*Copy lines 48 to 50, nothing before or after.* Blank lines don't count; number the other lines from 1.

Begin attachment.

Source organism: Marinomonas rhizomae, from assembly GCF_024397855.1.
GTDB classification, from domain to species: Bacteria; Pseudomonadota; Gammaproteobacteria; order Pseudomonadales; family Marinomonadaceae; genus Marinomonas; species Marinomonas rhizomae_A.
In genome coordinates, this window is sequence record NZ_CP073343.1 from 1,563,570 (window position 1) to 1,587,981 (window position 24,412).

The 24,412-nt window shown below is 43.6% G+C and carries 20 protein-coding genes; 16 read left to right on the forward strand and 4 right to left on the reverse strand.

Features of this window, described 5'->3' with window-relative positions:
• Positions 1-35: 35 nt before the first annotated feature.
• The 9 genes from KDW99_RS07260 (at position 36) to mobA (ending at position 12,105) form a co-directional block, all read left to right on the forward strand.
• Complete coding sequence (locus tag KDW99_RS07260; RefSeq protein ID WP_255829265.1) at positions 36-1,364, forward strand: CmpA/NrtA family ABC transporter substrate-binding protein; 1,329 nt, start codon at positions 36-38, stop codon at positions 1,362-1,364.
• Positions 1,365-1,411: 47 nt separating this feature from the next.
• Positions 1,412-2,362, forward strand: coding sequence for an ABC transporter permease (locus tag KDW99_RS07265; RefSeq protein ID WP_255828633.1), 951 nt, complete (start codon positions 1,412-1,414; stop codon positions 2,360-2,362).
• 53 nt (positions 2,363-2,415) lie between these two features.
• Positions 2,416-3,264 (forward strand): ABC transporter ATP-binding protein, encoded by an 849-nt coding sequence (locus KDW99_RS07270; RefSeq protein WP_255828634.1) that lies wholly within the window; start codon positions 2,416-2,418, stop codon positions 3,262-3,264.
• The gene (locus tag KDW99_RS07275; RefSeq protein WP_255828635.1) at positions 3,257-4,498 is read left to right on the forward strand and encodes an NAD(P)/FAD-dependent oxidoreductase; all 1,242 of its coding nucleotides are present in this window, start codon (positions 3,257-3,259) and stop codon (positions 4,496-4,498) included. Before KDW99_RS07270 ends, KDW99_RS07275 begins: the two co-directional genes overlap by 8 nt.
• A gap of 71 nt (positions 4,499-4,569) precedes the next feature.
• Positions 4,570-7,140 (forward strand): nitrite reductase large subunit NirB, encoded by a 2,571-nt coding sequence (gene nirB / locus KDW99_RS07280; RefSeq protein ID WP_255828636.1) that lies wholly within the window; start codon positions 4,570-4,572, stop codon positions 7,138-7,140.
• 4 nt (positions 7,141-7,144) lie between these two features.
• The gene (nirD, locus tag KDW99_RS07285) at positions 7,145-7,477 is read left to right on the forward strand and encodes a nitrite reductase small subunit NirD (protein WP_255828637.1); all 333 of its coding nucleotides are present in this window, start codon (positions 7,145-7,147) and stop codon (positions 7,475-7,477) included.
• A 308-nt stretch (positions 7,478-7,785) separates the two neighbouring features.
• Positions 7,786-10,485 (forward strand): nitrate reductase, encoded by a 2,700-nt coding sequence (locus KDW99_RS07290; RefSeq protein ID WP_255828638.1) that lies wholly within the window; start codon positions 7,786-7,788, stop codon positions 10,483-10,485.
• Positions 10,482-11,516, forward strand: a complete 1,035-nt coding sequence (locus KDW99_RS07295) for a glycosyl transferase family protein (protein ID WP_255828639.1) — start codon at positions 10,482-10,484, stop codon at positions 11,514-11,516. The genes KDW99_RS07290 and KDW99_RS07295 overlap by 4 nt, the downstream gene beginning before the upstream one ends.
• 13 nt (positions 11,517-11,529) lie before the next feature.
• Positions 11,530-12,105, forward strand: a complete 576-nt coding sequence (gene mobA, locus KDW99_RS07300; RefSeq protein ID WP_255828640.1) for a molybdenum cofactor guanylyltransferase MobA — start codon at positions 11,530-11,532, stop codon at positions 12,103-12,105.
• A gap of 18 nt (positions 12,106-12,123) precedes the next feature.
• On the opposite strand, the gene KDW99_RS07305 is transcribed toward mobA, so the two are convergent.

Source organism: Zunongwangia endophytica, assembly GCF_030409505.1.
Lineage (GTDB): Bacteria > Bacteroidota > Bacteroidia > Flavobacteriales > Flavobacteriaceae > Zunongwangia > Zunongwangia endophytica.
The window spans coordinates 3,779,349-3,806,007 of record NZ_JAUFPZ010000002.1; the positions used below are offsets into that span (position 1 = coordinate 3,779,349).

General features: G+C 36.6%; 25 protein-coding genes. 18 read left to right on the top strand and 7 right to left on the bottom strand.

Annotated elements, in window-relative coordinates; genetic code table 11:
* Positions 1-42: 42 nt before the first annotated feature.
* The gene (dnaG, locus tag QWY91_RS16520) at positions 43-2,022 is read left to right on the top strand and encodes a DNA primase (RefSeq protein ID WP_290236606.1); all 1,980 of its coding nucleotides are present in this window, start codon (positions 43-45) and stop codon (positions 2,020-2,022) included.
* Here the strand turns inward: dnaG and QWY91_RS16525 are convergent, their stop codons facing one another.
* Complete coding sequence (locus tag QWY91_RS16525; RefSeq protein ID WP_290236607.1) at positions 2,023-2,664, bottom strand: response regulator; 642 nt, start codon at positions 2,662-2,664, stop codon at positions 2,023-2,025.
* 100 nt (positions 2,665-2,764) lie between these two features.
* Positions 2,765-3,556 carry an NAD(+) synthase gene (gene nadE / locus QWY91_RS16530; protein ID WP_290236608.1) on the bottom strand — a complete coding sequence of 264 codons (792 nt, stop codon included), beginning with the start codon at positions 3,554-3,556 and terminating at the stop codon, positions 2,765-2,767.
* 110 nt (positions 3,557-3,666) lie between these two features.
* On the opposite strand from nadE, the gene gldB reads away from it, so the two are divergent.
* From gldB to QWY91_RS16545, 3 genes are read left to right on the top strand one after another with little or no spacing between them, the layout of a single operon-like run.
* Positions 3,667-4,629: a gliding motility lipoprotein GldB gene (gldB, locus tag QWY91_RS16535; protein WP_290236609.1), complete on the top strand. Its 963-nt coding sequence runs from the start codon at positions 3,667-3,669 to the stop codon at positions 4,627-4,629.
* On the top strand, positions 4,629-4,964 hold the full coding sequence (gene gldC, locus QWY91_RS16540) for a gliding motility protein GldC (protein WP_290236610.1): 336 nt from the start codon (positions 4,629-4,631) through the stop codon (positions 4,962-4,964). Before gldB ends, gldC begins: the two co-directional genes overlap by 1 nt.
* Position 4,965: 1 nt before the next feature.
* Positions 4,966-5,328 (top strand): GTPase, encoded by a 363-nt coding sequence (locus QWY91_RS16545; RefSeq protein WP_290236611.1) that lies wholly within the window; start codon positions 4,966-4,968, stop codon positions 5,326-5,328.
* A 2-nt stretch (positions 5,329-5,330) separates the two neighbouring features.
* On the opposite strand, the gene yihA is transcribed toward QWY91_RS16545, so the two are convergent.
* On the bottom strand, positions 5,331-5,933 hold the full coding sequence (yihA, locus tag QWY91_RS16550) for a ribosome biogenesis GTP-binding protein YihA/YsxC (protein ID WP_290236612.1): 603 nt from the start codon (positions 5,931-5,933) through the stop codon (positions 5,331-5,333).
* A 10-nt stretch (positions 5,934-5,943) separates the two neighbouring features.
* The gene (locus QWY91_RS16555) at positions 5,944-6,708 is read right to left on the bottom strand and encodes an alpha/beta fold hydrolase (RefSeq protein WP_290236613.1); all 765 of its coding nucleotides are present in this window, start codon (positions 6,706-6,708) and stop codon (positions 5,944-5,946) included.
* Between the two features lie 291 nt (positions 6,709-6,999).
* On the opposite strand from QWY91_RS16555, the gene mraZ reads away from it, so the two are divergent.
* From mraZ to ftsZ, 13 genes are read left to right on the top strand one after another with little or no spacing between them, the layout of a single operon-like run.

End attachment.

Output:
* Between the two features lie 291 nt (positions 6,709-6,999).
* On the opposite strand from QWY91_RS16555, the gene mraZ reads away from it, so the two are divergent.
* From mraZ to ftsZ, 13 genes are read left to right on the top strand one after another with little or no spacing between them, the layout of a single operon-like run.